A young British medic is recruited for a dangerous secret mission during the Napoleonic Wars.
Jean-Baptiste Swift, known to his mates as “Jack,” has served in the British Navy for more than two years aboard the Victory, a warship commanded by the venerable Adm. Nelson. Jack is a “loblolly,” an assistant to the ship’s surgeon, a “handsome, brooding youth with the dark eyes and sharp wits,” dedicated to mastering medical science. He acquits himself well during the Battle of Trafalgar, too humble to admit his bravery, though he’s stung by the death of Adm. Nelson and haunted by nightmares in the battle’s aftermath. While attending to wounded French soldiers, he discovers intel regarding the movement of the French fleet which he promptly communicates to his superiors. When those superiors learn that Jack is fluent in French, he’s disguised as an officer and tasked with procuring even more information from their loose-lipped adversaries. Later, higher-ups assign Jack an even grander mission. He’s to disguise himself as a French dragoon—he’ll be given a crash course in French military matters and culture —so he can track down Adm. Villeneuve, Nelson’s “noble adversary,” in order to infer from his movements Napoleon’s plans. Debut author Stulc cleverly endows Jack with an unusual backstory that makes him peculiarly well suited to this brand of espionage: He was born in Gascony to a French mother and an English father and, once orphaned, was sent to live in England at the age of 7 by his grandmother in order to escape the violent excesses of the Terror. The author’s command of the historical period is extraordinary, including medical and military matters, not surprising since he served as a surgeon in the U.S. Navy. Stulc keeps the action-packed plot moving at a speedy pace. His prose can be overwrought, however; one chapter is titled “Death’s Grim Leer.” Still, this is an intelligently conceived story, both historically astute and captivating.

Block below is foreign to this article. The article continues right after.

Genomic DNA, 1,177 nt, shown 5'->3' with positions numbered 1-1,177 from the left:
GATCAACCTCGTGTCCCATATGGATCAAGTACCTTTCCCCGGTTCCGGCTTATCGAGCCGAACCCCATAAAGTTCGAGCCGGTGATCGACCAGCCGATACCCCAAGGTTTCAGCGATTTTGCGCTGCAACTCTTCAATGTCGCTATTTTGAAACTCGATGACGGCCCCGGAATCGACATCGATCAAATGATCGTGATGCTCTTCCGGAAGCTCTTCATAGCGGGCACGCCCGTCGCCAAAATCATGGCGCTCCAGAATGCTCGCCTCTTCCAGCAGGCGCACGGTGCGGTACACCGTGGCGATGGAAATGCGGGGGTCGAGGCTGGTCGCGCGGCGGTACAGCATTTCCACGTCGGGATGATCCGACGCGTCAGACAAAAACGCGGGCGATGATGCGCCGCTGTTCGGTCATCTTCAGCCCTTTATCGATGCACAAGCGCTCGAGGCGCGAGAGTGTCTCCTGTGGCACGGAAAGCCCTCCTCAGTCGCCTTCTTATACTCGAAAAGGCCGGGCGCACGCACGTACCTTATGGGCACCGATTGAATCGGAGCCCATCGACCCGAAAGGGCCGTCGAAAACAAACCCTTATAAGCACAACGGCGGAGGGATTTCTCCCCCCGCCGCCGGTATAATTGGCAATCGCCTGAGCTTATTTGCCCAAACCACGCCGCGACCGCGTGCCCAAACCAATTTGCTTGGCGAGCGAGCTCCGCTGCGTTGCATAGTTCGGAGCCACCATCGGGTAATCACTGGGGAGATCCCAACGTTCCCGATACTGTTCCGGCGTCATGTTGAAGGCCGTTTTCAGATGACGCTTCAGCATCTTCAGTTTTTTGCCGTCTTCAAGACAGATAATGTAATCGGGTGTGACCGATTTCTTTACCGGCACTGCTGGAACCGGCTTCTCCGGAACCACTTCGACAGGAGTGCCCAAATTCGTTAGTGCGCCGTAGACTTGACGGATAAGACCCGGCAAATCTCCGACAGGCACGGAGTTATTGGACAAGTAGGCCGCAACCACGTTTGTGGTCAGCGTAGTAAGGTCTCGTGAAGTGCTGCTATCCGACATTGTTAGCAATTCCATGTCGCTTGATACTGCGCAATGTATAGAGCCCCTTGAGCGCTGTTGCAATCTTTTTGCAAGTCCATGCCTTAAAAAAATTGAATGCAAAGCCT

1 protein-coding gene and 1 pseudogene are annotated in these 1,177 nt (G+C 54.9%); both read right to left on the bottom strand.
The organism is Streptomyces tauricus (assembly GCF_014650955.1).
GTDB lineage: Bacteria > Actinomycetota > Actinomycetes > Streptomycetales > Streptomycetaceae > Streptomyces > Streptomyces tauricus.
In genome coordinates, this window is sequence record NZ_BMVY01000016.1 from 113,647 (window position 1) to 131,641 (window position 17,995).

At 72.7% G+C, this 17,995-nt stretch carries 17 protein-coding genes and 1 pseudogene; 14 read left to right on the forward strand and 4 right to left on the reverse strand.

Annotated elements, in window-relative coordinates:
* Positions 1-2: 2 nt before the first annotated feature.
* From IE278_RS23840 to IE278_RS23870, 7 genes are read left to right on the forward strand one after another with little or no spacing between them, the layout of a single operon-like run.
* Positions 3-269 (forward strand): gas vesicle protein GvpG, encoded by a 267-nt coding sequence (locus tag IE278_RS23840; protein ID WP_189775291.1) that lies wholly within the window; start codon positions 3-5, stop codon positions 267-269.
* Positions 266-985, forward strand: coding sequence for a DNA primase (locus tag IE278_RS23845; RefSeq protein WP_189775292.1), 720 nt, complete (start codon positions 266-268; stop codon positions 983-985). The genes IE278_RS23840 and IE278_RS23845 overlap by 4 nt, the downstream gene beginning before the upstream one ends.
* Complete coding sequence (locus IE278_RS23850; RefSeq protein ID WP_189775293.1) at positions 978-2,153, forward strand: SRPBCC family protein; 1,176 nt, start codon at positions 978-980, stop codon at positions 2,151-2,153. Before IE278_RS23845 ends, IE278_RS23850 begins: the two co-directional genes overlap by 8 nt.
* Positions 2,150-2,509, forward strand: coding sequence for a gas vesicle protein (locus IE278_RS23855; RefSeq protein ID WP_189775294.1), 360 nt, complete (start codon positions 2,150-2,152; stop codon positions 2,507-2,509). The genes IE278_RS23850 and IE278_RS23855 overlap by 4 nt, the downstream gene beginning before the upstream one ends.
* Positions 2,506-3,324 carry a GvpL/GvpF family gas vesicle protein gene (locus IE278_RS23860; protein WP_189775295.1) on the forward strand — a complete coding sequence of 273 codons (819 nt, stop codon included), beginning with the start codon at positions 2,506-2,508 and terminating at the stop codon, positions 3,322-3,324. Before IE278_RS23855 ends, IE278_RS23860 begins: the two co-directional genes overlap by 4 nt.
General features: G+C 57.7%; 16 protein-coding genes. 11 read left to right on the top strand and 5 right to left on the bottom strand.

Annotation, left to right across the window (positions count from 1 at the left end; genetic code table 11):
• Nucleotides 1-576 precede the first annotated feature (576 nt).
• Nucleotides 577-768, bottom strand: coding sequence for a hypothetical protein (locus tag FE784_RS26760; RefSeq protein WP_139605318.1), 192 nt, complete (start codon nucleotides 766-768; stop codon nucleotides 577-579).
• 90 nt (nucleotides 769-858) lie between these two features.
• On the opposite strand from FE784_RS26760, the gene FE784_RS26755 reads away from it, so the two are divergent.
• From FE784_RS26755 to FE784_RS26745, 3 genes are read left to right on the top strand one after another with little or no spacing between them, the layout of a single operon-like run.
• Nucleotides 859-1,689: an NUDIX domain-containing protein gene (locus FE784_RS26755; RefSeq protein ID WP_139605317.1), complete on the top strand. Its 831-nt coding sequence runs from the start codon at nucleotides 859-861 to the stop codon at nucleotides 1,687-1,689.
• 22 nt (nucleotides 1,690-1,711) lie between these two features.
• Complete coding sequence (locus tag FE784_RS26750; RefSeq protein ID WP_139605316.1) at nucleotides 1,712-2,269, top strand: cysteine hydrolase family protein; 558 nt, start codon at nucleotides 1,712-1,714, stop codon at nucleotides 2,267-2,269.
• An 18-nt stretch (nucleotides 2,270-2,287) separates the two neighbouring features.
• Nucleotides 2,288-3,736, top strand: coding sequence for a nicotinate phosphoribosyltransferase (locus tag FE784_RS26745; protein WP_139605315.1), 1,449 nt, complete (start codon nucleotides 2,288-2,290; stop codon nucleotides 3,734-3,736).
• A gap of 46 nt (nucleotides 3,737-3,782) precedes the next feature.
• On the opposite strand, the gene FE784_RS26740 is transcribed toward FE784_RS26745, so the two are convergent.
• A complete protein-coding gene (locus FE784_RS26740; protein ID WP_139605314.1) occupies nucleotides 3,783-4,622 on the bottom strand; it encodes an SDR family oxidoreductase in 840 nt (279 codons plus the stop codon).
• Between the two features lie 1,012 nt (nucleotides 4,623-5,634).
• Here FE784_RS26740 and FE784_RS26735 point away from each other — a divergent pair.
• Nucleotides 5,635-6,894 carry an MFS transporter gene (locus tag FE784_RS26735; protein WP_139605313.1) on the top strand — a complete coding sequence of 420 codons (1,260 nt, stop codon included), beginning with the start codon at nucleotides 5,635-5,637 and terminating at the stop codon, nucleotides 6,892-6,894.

A gripping adventure wrapped in an edifying history lesson.